Stress is a funny thing.
Most of us require some level of ‘stress’ to function, to get moving, to focus, and be motivated. It almost translates as a ‘need’ - a minimum requirement in order for you to operate.
Examples could include:
- I need to perform better at work in order to improve my pay.
- I need to run for the bus in order to make it to my meeting on time.
- I need to go to the gym so that I look good on my next beach vacation.
This low-level type of stress is totally manageable for most people on a day-to-day basis, helping us to get where we want to go, and do what we want to do.
Low-level stress can push your heart-rate up, get the adrenaline pumping, help you to focus, and spring into action.
Occasionally though, your stress levels might spike beyond normal levels, and it’s fairly hard to predict what impact this will have on you mentally, emotionally, and physically.
You could describe this as a stress meltdown.
For me, a stress meltdown usually results in my brain and body just kind of shutting down. Almost ostrich-like, I bury my head in the sand, hoping that something will change and that the situation causing the stress will somehow be magically resolved - this pretty much never happens, the ostrich strategy is a terrible idea and generally just makes things worse. At the more extreme end, a stress meltdown leaves me feeling physically ill - nauseous, migraines, that kind of thing - my drinking increases to dangerous levels, and I start contemplating self-harm and suicide.
Most of the time I’m pretty good at managing stress, but if it gets out of control it’s usually to do with a situation - such as work, relationships, or financial - where I don’t seem to have any options, or able to take any actions that are within my control. My stress-levels tend to get out of control when I feel helpless, and trapped in a negative situation.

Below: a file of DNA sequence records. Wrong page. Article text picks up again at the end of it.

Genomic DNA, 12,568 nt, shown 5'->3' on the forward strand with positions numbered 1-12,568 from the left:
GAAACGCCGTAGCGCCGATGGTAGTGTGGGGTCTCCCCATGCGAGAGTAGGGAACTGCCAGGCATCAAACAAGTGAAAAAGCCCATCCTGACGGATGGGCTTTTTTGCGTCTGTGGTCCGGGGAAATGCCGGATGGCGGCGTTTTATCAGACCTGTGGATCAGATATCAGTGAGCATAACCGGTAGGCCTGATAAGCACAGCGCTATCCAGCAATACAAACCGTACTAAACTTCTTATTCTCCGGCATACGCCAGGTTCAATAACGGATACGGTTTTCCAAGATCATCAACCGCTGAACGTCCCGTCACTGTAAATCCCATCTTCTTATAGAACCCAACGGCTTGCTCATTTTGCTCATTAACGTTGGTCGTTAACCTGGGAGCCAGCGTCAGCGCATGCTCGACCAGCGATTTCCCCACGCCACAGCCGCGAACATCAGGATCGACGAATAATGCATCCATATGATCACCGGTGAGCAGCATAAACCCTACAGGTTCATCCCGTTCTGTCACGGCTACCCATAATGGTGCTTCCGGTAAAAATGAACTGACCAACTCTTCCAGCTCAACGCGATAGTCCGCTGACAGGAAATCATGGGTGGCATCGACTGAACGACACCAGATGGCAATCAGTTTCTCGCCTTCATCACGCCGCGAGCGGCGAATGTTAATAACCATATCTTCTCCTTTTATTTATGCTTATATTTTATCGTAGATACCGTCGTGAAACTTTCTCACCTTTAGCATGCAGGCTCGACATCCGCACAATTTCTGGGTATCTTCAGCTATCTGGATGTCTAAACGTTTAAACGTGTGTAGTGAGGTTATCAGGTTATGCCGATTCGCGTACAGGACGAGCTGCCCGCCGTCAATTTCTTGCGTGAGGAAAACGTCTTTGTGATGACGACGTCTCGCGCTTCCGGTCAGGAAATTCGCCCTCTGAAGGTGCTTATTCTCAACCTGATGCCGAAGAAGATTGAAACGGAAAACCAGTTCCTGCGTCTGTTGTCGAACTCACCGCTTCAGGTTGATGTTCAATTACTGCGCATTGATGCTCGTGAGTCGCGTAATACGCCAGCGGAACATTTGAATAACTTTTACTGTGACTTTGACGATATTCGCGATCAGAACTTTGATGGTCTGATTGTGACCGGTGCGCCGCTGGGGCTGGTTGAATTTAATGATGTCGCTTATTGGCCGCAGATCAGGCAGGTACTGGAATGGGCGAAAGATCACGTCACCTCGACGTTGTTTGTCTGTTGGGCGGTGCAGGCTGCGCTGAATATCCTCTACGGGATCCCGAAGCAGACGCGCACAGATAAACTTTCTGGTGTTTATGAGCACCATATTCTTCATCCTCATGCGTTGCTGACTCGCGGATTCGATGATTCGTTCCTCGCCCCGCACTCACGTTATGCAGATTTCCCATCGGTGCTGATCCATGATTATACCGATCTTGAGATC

On a day-to-day level, my stress-management strategies are fairly obvious.
If my stress-levels are starting to get a bit uncomfortable, my go-to options for stress-management techniques are:
- Go to the gym.
- Go for a walk.
- Go to the movies.
- Use humour to try and put things in perspective.
- Switch focus to something that’s going well.
I haven’t really found any silver-bullet solutions for defusing a stress meltdown, but here’s a couple of tactics that I’m currently trying:
- Write down the problem. Articulate what’s causing the stress. Once you can give something a name, once you can describe it, define it, it might be a bit easier to put it in perspective or to develop strategies to address the underlying issues.
- Find a stress buddy. It might be a member of your family, a friend, or just someone in your network somewhere. Someone safe and non-judgemental. Someone who you can call up and say: “Can we grab a coffee? I’m feeling a bit stressed and I think it would help if I could just talk it through with you.”
- Get some counselling. It doesn’t have to be as major as therapy, but there’s plenty of professional counsellors who can help you to talk through what’s bothering you, and help you to put in place some steps to work through the issues.
- Take some time out. If you’re in the middle of a majorly stressful situation, you’re probably thinking that you don’t have time for a vacation. But just taking yourself away somewhere, by yourself, to change your surroundings and change your environment could be exactly what you need. Taking yourself off on a mini-break can really put some physical and emotional space between you and whatever is stressing you out.